uniquely identifying KDUMP files that originate from QEMU

HATAYAMA Daisuke d.hatayama at jp.fujitsu.com
Tue Nov 11 19:08:38 PST 2014

From: Petr Tesarik <ptesarik at suse.cz>
Subject: Re: uniquely identifying KDUMP files that originate from QEMU
Date: Tue, 11 Nov 2014 13:09:13 +0100

> On Tue, 11 Nov 2014 12:22:52 +0100
> Laszlo Ersek <lersek at redhat.com> wrote:
>> (Note: I'm not subscribed to either qemu-devel or the kexec list; please
>> keep me CC'd.)
>> QEMU is able to dump the guest's memory in KDUMP format (kdump-zlib,
>> kdump-lzo, kdump-snappy) with the "dump-guest-memory" QMP command.
>> The resultant vmcore is usually analyzed with the "crash" utility.
>> The original tool producing such files is kdump. Unlike the procedure
>> performed by QEMU, kdump runs from *within* the guest (under a kexec'd
>> kdump kernel), and has more information about the original guest kernel
>> state (which is being dumped) than QEMU. To QEMU, the guest kernel state
>> is opaque.
>> For this reason, the kdump preparation logic in QEMU hardcodes a number
>> of fields in the kdump header. The direct issue is the "phys_base"
>> field. Refer to dump.c, functions create_header32(), create_header64(),
>> and "include/sysemu/dump.h", macro PHYS_BASE (with the replacement text
>> "0").
>> http://git.qemu.org/?p=qemu.git;a=blob;f=dump.c;h=9c7dad8f865af3b778589dd0847e450ba9a75b9d;hb=HEAD
>> http://git.qemu.org/?p=qemu.git;a=blob;f=include/sysemu/dump.h;h=7e4ec5c7d96fb39c943d970d1683aa2dc171c933;hb=HEAD
>> This works in most cases, because the guest Linux kernel indeed tends to
>> be loaded at guest-phys address 0. However, when the guest Linux kernel
>> is booted on top of OVMF (which has a somewhat unusual UEFI memory map),
>> then the guest Linux kernel is loaded at 16MB, thereby getting out of
>> sync with the phys_base=0 setting visible in the KDUMP header.
>> This trips up the "crash" utility.
>> Dave worked around the issue in "crash" for ELF format dumps -- "crash"
>> can identify QEMU as the originator of the vmcore by finding the QEMU
>> notes in the ELF vmcore. If those are present, then "crash" employs a
>> heuristic, probing for a phys_base up to 32MB, in 1MB steps.
>> Alas, the QEMU notes are not present in the KDUMP-format vmcores that
>> QEMU produces (they cannot be),
> Why? Since KDUMP format version 4, the complete ELF notes can be stored
> in the file (see offset_note, size_note fields in the sub-header).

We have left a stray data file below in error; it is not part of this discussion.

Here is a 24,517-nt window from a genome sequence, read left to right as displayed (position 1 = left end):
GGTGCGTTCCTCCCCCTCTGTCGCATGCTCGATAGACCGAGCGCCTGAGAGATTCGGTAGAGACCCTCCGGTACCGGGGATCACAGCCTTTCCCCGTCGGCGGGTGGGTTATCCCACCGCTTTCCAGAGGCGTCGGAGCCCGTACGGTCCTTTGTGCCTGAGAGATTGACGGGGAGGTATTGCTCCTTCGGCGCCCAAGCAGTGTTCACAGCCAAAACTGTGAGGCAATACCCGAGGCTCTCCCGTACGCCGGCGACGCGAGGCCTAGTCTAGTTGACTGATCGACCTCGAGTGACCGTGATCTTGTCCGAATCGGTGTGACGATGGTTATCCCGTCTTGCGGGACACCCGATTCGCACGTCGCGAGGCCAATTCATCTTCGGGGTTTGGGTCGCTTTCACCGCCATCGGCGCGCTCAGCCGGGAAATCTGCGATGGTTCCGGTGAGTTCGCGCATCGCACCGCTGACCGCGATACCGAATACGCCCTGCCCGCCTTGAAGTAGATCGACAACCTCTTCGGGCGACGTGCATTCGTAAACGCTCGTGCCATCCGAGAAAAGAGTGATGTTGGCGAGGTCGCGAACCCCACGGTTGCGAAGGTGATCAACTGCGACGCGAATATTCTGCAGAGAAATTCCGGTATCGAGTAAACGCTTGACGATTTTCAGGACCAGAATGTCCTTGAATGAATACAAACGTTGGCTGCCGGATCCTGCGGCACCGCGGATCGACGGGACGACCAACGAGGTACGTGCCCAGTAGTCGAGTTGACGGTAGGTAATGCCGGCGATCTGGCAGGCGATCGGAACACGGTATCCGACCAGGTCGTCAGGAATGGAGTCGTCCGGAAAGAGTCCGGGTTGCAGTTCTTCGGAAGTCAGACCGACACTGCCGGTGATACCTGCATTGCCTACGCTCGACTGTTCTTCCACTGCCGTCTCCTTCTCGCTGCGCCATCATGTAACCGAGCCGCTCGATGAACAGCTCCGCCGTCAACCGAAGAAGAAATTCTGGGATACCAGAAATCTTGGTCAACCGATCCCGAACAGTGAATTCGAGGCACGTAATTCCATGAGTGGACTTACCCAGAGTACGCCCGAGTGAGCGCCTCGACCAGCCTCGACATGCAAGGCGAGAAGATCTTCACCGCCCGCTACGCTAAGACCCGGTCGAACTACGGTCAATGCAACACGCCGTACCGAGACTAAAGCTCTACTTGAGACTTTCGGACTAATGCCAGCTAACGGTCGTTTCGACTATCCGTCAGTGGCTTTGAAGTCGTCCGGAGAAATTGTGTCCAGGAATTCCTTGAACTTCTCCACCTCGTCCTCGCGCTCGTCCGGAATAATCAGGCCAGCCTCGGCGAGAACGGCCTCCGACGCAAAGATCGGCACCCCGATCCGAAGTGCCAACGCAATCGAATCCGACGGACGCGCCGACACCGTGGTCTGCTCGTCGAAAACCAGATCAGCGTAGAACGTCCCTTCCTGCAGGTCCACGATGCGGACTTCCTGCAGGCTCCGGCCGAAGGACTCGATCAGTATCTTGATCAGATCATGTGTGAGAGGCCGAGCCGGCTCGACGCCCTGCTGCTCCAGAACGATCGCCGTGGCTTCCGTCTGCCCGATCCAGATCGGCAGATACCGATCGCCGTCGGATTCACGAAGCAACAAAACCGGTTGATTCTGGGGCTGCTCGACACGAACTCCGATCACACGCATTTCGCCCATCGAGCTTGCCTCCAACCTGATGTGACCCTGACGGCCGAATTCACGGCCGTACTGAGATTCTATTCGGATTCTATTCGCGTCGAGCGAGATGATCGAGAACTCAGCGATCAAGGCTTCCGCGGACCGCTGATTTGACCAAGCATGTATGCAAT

Yes, the QEMU notes is present in kdump-compressed format. But
phys_base cannot be calculated only from qemu-side. We cannot do more
than the efforts crash utility does for workaround. So, the phys_base
value in kdump-sub header is now designed to have 0 now.

Anyway, phys_base is kernel information. To make it available for qemu
side, there's need to prepare a mechanism for qemu to have any access
to it.

One ad-hoc but simple way is to put phys_base value as part of
VMCOREINFO note information on kernel.

Although there has already been a similar one in VMCOREINFO, like

void arch_crash_save_vmcoreinfo(void)
        VMCOREINFO_SYMBOL(phys_base); <---- This


this is meangless, because this value is a virtual address assigned to
phys_base symbol. To refer to the value of phys_base itself, we need
the phys_base value we are about to get now.

So, instead, if we change this to save the value, not value of symbol
phys_base, we can get phys_base from the VMCOREINFO.

The VMCOREINFO consists simply of string. So it's easy to search
vmcore for it e.g. using strings and grep like this:

$ strings vmcore-3.10.0-121.el7.x86_64 | grep -E ".*VMCOREINFO.*" -A 100
SYMBOL(phys_base)=ffffffff818e5010  <-- though this is address of phys_base now...

This should also be useful to get phys_base of 2nd kernel, which is
inherently relocated kernel from a vmcore generated using qemu dump.

This is far from well-designed from qemu's point of view, but it would
be manually easier to get phys_base than now.

Obviously, the VMCOREINFO is available only if CONFIG_KEXEC is
enabled. Other users cannot use this.


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